Argentina’s fiscal deficit for the first quarter of 2018 of 0.3 percent of Gross Domestic Product (GDP), surpassing the target set by the Mauricio Macri administration.
While spending decreased has real terms, debt interest payments have also increased significant in the last year according to the Treasury Ministry figures.
With March figures showing that the fiscal deficit (including the one-off revenue generated by the tax amnesty) 14.702 billion pesos (US $729.5 million), the fiscal deficit for the first quarter of 2018 has been calculated as 31.001 billion pesos (US $1.54 billion), roughly equivalent to 0.3 percent of the GDP. The deficit target for the quarter was 0.6 percent of GDP, and the Treasury Ministry estimates that it beat the target by 39 billion pesos (US $1.93 billion). The GDP figures are based on estimates and are provisional for the moment.
The government is aiming for a fiscal deficit, excluding interest payments, of 3.2 percent of GDP for 2018.
“We have beat the fiscal target for the first quarter by 0.3 GDP percentage points and we have have nine consecutive months of revenue increasing more than primary spending,” said Treasury Minister Nicolás Dujovne, who has among one of his missions to clamp down on spending by the ministries in the Macri government.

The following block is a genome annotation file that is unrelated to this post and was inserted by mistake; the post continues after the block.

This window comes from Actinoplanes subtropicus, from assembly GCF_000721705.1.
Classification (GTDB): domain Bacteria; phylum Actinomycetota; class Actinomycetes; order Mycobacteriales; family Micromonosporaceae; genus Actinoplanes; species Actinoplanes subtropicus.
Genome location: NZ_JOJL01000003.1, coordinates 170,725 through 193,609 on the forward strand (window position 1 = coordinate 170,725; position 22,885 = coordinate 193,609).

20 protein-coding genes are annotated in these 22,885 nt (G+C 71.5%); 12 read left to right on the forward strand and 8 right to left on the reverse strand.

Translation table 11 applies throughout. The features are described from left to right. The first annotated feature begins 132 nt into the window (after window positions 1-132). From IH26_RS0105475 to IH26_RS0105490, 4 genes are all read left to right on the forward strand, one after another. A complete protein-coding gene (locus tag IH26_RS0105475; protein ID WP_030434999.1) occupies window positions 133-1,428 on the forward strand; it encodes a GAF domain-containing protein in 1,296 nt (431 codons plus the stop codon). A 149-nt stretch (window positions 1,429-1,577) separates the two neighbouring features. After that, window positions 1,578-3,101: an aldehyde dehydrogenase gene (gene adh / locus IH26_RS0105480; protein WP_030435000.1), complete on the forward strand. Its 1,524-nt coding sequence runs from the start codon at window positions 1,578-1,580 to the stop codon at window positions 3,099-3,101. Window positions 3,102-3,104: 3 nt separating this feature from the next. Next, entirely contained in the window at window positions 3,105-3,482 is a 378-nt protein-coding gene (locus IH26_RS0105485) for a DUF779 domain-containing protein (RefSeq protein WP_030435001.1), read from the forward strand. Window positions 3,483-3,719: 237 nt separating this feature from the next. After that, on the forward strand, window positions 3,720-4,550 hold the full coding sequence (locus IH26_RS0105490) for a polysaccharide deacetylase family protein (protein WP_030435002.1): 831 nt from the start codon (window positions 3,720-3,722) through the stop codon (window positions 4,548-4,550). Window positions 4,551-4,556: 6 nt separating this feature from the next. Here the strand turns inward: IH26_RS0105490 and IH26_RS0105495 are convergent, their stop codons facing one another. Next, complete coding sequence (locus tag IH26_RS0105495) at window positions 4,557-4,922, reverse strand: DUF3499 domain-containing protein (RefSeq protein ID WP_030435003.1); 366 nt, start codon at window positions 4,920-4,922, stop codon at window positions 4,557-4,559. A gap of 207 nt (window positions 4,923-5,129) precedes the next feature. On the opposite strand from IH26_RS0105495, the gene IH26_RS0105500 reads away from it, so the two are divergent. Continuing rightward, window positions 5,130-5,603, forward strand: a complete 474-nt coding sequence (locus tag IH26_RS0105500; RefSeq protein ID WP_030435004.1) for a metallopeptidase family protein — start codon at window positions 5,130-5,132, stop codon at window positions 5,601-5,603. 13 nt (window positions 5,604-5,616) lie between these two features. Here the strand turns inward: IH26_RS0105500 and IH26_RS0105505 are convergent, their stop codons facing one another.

Dujovne added that the fiscal targets have been beat for five consecutive months as well as three months of spending increasing at a clip slower than inflation. As such, he noted that government spending is decreasing relative to GDP.
According to the Treasury Ministry, the deficit shrank by 25 percent in the first quarter of 2018 compared to the first quarter of 2017, and by 36.8 percent if the results of the tax amnesty are excluded from the calculations.
By the same token, the interest on debt jumped from 29.293 billion pesos (US $1.45 billion) in Q1 2017 to 60.522 billion (US $3.0 billion) Q1 2018, equivalent to an 106.6 percent increase. Interest payments amounted to about 9.12 percent of total spending in the first quarter of 2018.
As such, the Q1 deficit for 2018 amounted to 106.523 billion pesos (US $4.53 billion) if interest payments are considered and tax amnesty results are excluded. This represents a year-on-year expansion of 4.3 percent.
In line with estimates, Dujovne said today that he expected the impact of the drought on agriculture production to result in a reduction of between 0.8 and 1 percentage points on the GDP, but that GDP growth for the year would still be in the realm of 3 percent. The revenue impact of the decreased production is expected by the Treasury Ministry to be offset by higher prices for agricultural goods.
Yesterday the INDEC reported that inflation in the first quarter of 2018 has been 6.7 percent, high considering the 15 percent target set by the government for the entire year. Dujovne said today that he expects the rate to come down May and that the drought had had an impact on prices.
“The (inflation) target is not an estimate. The Central Bank has our full support to reach the objective. We knew that the first quarter would be the toughest, because that’s when the majority of the increases in the regulated prices would take places and that ends up affecting core inflation. From here on out there are less increases in regulated prices” said Dujovne.